The Helderberg Group at Schoharie, NY

     The strata of the Lower Devonian are exposed in New York State in a narrow band extending from Port Jervis to the Helderberg Mountains southwest of Albany and then westward to Syracuse.  The carbonate-rich sediments that became these rocks were deposited in shallow warms seas.  The limestones and calcareous shales of the Helderberg Group are especially accessible for study at a roadcut on Rickard Hill Road east of Schoharie, Schoharie County, NY.   The formations of the Helderberg Group exposed at this location are the Coeymans, Kalkberg, and Becraft Formations.

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Stratigraphy of the lower Helderberg Group in eastern and central New York (modified from Ebert and Matteson, 2003).  OF, Oriskany Falls; CV, Cherry Valley; Sch, Schoharie; C, Catskill; K, Kingston.  HCU, Howe Cave Unconformity; PKU, Punch Kill Unconformity.

   The lowest and oldest layer, the Coeymans Formation, is exposed in a short roadcut near the base of the hill.  It is a medium to coarse grained massively bedded limestone thought to represent deposition in shallow water above the normal wave base.  While fossils are relatively abundant, the roadcut is relatively fresh and the stone very resistant, making collecting difficult.

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Rickard Hill Road, upper roadcut (south side).  The lighter colored layer in this fresh cut, B, is the Becraft Formation; the lower darker layer, K, the Kalkberg Formation.

    The younger Kalkberg and Becraft Formations are exposed in the longer cut higher up Rickard Hill Road.  The roadcut on the south side of the road is quite new, and offers few collecting opportunities.  However, the cut on the north side of the road is older, and numerous fossils can be found weathered out in the talus and scree.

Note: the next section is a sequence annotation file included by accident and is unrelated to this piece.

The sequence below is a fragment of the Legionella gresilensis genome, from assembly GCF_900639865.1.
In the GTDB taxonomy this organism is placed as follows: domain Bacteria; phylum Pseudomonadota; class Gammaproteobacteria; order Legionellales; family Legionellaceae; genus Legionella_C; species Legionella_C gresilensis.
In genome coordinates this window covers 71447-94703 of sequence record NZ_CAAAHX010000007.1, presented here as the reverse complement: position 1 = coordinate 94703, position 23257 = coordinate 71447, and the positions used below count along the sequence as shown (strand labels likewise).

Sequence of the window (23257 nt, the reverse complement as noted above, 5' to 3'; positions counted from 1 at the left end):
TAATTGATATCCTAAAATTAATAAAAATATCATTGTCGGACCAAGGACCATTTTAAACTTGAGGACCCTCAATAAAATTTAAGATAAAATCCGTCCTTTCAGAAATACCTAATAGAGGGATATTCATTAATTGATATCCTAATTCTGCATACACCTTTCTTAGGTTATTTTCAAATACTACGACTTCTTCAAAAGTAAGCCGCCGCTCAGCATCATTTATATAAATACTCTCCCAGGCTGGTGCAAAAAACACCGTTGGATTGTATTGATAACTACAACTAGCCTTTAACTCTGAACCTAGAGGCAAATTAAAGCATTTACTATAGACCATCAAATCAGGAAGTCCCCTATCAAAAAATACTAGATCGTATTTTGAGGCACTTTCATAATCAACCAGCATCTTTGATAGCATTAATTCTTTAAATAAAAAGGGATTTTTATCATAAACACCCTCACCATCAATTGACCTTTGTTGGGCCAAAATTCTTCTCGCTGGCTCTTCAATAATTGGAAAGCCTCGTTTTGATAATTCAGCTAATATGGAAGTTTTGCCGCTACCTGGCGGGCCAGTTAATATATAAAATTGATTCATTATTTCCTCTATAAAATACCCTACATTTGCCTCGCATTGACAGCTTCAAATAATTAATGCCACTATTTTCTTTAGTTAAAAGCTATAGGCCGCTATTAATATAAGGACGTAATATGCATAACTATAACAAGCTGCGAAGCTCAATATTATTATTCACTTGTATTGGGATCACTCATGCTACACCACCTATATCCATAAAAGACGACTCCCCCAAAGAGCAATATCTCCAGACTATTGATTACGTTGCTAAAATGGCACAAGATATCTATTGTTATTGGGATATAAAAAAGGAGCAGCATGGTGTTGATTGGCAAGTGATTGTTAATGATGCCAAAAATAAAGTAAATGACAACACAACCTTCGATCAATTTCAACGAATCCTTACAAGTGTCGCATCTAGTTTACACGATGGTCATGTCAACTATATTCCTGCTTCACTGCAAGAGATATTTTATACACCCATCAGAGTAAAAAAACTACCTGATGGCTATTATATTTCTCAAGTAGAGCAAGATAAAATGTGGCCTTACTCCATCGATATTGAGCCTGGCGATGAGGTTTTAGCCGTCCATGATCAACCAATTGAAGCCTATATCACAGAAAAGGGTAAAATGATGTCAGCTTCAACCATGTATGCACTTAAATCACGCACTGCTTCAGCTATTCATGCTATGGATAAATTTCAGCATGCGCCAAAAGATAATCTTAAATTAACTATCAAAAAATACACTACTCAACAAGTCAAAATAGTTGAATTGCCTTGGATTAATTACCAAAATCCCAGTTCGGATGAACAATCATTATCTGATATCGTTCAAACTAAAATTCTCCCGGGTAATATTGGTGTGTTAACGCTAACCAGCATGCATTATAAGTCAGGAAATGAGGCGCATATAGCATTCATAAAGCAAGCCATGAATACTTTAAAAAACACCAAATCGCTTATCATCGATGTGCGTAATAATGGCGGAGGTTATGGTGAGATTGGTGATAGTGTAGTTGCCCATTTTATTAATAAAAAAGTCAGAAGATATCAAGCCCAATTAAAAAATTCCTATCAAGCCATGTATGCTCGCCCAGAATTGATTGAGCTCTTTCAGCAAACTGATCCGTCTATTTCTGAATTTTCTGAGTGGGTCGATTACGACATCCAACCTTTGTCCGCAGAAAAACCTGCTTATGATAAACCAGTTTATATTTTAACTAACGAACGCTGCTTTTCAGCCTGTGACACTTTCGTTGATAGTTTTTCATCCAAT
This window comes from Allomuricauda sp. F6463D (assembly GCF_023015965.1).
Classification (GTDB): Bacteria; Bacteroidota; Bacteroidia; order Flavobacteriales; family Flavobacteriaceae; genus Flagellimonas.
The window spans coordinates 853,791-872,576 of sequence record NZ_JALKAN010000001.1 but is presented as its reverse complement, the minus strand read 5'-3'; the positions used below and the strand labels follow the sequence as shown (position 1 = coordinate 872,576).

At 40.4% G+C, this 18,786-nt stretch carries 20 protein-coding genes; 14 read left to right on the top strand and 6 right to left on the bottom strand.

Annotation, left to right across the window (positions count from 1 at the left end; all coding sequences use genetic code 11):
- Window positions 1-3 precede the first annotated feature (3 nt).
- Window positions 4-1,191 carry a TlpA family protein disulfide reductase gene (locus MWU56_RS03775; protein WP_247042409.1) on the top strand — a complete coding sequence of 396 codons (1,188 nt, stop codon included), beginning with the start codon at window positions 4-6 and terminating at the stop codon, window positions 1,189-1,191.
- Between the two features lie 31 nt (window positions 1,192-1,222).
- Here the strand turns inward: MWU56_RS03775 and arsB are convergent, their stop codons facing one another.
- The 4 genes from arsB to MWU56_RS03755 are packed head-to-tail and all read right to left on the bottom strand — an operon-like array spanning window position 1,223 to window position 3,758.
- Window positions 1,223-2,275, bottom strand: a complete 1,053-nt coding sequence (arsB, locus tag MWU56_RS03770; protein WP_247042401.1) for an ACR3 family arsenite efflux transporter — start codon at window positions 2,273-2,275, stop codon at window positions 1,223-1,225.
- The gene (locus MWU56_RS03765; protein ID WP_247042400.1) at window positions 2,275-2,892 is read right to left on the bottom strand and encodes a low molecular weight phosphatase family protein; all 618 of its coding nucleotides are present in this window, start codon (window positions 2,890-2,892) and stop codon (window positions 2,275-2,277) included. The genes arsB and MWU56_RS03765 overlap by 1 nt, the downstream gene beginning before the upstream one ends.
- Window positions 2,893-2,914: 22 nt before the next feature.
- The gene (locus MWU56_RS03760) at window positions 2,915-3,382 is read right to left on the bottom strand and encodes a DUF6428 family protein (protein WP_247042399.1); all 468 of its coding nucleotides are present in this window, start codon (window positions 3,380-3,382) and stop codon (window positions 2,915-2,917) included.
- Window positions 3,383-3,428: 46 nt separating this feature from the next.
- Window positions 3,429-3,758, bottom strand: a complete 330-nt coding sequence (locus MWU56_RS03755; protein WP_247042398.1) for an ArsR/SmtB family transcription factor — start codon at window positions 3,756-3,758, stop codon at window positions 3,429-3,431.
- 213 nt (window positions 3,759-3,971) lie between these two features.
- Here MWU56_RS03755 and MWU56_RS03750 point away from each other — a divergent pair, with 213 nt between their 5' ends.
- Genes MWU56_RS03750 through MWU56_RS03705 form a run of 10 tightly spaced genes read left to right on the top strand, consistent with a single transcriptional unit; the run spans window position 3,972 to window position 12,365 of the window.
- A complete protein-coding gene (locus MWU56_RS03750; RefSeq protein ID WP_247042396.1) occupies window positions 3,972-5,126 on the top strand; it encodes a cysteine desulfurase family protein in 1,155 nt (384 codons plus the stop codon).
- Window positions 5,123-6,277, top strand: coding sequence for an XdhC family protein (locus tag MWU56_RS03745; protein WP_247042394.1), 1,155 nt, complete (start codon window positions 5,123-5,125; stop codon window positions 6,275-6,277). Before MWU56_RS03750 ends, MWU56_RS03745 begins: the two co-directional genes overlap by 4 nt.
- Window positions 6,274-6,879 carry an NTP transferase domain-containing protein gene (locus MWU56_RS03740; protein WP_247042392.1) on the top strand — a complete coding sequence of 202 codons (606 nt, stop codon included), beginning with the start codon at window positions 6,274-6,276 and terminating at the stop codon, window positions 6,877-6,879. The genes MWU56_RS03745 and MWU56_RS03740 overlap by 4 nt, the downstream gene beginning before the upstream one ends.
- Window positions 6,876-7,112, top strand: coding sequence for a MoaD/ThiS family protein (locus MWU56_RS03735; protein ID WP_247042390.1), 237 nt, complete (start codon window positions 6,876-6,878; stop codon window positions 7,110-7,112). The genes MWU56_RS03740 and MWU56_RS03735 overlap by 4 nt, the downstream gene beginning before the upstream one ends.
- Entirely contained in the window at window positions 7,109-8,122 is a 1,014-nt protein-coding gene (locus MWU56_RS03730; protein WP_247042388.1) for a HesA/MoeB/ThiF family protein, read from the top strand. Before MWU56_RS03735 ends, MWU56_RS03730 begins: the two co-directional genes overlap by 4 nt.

The Becraft Formation is exposed in the top half of the site in both the rock wall and in the weathered talus.  It is a coarse-grained massively bedded limestone that presumably represents a depositional environment similar to that of the Coeymans Formation.  The Becraft is a highly resistant layer that forms the prominent cliffs on the hill surrounding Schoharie.   Grabau (1906) lists the following fauna from the Becraft at Schoharie: 2 crinoid species, 11 brachiopods, 1 pteropod, 1 pelecypod, and 9 gastropods.  The Becraft rests unconformably above the Kalkberg, separated by a thin layer of bentonite, an altered volcanic ash.  This contact is evident in sections where the less resistant bentonite is weatthered away to form a rentrant in the cliff face. 

    The Kalkberg is a thin to medium bedded, fine to medium grained limestone with shaley layers.  It is thought to represent deposition in well agitated deeper waters at or near the normal wave base.  The Kalkberg is highly fossiliferous.  Grabau (1906) lists 115 species in the "New Scotland beds" at Schoharie. These include 4 coral species, 2 conularia, 6 bryozoa, 8 crinoids, 38 brachiopods, 28 gastropods, 15 pelecypods, 4 cephalopods, and 9 trilobites. [Grabau did not differentiate the Kalberg and New Scotland Formations, considering both as the "New Scotland beds".  Ebert and Matteson (2003) have recently shown that the New Scotland Formation is absent at Schoharie (see stratigraphic diagram above).]

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Rickard Hill Road, upper roadcut (north side).  Looking at the right side of this picture, the cliff is composed primarily of the Becraft, while the Kalkberg is exposed in the shallow slope.

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Contact between the Kalkberg Formation (K) and the Becraft Formation (B) at Rickard Hill Road.  The arrow indicates the position of the thin bentonite layer (altered volcanic ash) separating B and K.

Representative fossils from the Becraft and Kalkberg Formations can be seen by clicking on the links below:

Fossils of the Becraft Formation
Fossils of the Kalkberg Formation

Acknowledgement:  My special thanks to Erich Rose, Field Guide Editor of the New York Paleontological Society, for telling me about this site, and serving as a guide on one visit there.

References:
Ebert, J.R., & Matteson, D.K. (2003) Grabau's "Transition Beds" - Key Elements in a Radical Revision of Helderberg Stratigraphy".  New York State Geological Association, 2003 Meeting, Field Trip Guidebook.

Goldring, W. (1935) Geology of the Berne Quadrangle.

Grabau, A.W. (1906) Geology and Paleontology of the Schoharie Valley.  New York State Department (NYS Museum) Bulletin No. 92, Albany, NY.

Rose, Erich (2002) "Schoharie" Geology and Paleontology of the Lower Devonian.  NY Plaeontological Society Fall Field Trip Guide, Oct. 26, 2002.


Web Resources:

Rickard Hill Road, Schoharie Lab Project - From Dr. James Ebert at SUNY at Oneonta

 

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Page last revised Feb. 4, 2009